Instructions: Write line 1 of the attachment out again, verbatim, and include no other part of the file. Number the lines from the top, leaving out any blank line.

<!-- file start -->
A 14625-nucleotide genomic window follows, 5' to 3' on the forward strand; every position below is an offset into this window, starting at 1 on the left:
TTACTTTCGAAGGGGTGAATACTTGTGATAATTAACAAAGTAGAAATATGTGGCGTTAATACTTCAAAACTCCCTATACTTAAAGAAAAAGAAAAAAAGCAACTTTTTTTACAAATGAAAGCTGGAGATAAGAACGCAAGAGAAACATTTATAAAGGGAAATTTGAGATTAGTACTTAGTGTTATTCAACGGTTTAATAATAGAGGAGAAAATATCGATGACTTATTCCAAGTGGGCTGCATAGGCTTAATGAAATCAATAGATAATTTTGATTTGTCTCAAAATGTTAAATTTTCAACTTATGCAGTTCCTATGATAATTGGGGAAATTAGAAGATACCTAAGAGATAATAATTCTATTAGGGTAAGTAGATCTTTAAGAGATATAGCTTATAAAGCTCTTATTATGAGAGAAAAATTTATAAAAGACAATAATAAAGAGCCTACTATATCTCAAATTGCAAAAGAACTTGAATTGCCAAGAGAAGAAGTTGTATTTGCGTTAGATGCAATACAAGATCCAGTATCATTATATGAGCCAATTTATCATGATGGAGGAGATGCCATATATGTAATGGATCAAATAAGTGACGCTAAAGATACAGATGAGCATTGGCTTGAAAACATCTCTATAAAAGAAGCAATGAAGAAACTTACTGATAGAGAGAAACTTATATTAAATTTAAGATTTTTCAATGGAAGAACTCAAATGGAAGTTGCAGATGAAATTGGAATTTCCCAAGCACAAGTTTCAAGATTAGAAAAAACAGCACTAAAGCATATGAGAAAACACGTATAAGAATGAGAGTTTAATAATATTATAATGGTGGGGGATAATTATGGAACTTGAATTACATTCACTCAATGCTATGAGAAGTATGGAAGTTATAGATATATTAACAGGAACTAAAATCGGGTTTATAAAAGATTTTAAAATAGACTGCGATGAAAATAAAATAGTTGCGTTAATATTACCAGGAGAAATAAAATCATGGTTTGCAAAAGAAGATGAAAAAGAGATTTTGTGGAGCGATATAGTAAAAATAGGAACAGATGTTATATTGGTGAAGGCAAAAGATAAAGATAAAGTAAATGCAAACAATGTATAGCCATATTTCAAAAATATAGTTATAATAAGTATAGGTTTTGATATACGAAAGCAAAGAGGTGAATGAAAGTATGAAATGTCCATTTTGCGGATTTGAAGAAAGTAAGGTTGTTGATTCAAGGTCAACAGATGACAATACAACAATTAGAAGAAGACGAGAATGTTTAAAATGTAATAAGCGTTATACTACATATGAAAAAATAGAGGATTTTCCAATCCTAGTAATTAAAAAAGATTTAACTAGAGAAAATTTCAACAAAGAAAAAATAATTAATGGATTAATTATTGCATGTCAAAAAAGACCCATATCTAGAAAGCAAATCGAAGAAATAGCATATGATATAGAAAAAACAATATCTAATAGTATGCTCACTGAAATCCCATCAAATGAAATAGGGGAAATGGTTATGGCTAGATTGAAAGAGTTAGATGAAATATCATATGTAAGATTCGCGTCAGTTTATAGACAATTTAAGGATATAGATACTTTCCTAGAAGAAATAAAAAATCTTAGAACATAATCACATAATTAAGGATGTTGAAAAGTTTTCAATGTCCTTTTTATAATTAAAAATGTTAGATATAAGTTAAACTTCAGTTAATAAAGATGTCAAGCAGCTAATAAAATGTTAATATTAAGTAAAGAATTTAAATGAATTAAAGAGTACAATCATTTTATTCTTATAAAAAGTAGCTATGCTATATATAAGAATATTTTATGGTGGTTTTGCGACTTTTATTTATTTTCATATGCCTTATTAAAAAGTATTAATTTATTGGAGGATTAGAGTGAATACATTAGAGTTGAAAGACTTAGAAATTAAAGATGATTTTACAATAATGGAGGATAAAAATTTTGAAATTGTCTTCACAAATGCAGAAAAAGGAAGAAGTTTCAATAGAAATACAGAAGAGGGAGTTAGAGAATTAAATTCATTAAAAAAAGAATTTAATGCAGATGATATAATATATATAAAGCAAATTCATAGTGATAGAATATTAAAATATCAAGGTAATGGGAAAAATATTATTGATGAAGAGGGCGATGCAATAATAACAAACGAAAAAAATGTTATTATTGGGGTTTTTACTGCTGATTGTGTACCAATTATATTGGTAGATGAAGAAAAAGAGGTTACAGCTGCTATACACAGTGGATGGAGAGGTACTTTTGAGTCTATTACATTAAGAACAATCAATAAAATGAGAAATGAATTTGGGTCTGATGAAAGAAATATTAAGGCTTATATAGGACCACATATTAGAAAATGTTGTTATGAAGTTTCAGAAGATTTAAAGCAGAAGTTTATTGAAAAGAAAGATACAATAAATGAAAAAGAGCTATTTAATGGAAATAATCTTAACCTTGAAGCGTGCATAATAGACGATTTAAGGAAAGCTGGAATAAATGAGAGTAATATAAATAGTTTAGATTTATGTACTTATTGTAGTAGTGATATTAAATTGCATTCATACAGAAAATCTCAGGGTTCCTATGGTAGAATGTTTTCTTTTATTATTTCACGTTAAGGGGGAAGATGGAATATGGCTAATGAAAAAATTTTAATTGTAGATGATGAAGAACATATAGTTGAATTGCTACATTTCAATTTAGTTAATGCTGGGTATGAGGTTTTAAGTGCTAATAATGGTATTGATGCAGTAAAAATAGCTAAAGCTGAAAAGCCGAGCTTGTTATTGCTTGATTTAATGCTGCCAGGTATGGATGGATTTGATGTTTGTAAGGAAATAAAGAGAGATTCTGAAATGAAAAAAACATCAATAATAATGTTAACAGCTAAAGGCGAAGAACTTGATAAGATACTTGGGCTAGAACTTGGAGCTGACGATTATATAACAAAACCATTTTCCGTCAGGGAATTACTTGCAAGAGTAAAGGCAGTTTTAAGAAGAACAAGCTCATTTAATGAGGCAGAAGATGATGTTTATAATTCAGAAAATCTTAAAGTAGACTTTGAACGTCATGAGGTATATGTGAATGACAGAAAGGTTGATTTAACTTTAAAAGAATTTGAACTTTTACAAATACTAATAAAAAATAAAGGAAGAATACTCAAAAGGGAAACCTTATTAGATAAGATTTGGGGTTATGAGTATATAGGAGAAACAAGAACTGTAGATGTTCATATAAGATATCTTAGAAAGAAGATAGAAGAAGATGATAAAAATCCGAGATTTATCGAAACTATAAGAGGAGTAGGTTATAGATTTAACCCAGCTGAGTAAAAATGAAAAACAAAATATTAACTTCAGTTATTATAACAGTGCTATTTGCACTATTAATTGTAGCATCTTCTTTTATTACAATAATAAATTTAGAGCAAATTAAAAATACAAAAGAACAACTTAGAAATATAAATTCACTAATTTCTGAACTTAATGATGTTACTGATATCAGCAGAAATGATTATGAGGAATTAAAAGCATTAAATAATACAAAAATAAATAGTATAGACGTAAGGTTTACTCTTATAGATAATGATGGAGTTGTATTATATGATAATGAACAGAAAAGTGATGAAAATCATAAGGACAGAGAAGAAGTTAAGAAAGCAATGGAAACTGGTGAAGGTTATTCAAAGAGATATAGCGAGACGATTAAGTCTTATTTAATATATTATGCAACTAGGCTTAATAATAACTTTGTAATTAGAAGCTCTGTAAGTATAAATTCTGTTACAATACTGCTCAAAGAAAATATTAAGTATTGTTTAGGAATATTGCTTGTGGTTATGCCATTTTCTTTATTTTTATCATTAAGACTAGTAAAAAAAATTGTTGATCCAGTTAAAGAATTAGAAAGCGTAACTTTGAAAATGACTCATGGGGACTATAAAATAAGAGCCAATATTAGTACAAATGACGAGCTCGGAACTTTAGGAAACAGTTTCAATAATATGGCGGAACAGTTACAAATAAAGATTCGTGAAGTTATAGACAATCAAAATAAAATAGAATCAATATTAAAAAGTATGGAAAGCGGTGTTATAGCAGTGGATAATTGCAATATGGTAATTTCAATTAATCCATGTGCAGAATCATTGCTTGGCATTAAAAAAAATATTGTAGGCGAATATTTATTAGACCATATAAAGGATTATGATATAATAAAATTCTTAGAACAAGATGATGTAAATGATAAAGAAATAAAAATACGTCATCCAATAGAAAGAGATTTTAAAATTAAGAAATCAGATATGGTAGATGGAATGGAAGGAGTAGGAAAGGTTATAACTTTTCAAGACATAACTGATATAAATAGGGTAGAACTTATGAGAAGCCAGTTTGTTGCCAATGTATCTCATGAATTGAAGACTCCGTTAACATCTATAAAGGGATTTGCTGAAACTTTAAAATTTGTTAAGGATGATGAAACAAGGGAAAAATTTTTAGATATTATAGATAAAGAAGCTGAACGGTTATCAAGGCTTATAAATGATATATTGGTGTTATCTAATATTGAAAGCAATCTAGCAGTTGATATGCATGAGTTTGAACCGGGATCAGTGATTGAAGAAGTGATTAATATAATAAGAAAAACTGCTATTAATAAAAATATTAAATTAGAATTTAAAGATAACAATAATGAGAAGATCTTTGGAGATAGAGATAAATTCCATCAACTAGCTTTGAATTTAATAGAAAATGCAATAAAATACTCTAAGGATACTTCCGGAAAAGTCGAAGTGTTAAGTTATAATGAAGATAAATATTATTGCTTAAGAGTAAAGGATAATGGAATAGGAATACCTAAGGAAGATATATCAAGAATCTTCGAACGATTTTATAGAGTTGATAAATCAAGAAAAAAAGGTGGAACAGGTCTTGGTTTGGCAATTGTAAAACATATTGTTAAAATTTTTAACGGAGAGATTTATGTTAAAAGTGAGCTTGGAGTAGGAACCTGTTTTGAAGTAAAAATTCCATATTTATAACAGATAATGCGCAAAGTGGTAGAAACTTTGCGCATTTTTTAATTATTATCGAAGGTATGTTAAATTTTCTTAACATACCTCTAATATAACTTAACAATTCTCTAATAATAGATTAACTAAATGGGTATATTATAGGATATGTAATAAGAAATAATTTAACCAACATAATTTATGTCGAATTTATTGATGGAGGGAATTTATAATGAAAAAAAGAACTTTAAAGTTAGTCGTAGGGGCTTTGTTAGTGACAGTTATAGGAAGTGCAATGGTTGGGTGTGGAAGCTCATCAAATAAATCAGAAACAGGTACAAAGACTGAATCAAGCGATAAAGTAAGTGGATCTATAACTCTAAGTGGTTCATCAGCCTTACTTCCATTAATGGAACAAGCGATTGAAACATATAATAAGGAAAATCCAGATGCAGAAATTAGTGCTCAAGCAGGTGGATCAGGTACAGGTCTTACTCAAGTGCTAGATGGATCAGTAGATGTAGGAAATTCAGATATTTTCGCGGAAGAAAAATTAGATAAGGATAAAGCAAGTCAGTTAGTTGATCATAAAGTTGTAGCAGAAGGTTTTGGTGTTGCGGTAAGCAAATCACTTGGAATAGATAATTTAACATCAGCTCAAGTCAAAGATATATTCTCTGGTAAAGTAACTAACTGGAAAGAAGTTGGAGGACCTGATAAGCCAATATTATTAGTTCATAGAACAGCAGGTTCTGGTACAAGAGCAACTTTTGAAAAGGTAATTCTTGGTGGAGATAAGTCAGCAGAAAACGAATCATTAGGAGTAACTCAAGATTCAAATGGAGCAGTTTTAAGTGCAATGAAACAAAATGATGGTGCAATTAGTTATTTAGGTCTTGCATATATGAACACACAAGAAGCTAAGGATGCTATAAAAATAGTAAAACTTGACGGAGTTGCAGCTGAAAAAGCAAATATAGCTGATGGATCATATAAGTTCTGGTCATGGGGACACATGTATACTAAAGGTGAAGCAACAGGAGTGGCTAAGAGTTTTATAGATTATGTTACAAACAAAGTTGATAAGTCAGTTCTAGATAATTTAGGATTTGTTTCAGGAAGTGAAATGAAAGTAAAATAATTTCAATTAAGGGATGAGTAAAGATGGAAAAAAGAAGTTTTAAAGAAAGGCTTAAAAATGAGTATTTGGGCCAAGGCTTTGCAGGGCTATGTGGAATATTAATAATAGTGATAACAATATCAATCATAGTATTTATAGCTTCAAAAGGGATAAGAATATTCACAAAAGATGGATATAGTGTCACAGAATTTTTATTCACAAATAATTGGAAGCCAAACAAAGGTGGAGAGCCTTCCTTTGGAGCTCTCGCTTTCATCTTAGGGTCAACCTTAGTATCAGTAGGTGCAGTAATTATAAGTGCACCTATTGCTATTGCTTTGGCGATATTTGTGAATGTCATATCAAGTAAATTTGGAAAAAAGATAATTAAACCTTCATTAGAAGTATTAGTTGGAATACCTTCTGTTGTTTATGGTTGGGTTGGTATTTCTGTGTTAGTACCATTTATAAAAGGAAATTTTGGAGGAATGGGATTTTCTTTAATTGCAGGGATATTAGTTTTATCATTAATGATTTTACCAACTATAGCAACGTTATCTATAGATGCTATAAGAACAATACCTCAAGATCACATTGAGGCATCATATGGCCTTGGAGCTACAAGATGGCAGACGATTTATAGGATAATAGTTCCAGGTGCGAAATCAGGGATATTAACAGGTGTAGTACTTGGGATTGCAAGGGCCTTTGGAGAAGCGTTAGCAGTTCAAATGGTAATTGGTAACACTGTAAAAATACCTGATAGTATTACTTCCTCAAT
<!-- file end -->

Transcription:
A 14625-nucleotide genomic window follows, 5' to 3' on the forward strand; every position below is an offset into this window, starting at 1 on the left: